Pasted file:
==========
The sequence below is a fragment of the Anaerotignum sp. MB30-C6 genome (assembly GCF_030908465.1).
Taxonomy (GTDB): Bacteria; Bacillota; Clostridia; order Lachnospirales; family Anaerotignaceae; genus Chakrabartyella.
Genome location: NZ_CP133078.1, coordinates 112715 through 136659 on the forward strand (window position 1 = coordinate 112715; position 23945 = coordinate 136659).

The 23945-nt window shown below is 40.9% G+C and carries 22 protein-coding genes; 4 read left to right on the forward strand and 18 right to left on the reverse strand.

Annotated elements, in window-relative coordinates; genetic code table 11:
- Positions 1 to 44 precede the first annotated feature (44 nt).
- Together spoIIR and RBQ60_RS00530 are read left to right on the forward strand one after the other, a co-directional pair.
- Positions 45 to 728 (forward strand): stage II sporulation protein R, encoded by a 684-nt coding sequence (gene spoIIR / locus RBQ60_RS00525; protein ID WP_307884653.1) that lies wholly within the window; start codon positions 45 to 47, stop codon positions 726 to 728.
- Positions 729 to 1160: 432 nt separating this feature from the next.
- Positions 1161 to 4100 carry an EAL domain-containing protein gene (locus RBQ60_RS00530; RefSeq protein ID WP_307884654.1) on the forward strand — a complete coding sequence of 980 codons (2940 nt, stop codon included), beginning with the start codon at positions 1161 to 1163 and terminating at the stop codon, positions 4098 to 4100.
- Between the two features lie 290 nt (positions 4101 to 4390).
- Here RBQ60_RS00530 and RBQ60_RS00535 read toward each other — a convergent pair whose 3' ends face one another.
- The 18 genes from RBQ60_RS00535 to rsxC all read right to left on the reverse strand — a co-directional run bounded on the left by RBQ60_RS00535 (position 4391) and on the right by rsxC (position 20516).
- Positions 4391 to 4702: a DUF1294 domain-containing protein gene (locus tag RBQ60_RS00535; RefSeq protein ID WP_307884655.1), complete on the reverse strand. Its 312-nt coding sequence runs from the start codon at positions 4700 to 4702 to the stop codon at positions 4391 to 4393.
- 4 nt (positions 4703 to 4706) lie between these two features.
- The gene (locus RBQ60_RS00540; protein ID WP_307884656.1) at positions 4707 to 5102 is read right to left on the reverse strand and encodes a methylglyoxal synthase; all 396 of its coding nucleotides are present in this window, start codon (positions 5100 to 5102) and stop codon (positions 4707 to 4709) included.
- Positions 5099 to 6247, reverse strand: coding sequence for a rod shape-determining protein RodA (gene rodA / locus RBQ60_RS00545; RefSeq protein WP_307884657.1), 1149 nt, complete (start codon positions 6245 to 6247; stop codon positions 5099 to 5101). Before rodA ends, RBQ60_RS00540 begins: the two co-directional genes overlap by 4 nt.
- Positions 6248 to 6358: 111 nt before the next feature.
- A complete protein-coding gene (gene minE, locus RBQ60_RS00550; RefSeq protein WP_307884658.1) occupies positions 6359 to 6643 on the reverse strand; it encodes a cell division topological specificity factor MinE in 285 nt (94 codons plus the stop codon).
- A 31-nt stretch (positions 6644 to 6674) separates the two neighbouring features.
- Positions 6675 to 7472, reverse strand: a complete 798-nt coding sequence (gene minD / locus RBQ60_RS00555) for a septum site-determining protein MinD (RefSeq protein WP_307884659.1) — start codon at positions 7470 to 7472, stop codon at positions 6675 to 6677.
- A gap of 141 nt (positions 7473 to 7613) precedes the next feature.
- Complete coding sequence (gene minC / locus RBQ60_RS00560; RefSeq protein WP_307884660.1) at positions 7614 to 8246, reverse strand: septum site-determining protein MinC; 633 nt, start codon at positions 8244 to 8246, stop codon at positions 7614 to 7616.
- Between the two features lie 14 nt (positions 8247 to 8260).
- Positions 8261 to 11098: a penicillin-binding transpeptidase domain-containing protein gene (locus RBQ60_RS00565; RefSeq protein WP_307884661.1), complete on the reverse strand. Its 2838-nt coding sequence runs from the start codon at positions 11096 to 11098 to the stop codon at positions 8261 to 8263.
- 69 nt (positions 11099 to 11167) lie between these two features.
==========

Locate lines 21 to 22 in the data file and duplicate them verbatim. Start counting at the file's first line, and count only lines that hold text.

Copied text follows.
- Positions 6675 to 7472, reverse strand: a complete 798-nt coding sequence (gene minD / locus RBQ60_RS00555) for a septum site-determining protein MinD (RefSeq protein WP_307884659.1) — start codon at positions 7470 to 7472, stop codon at positions 6675 to 6677.
- A gap of 141 nt (positions 7473 to 7613) precedes the next feature.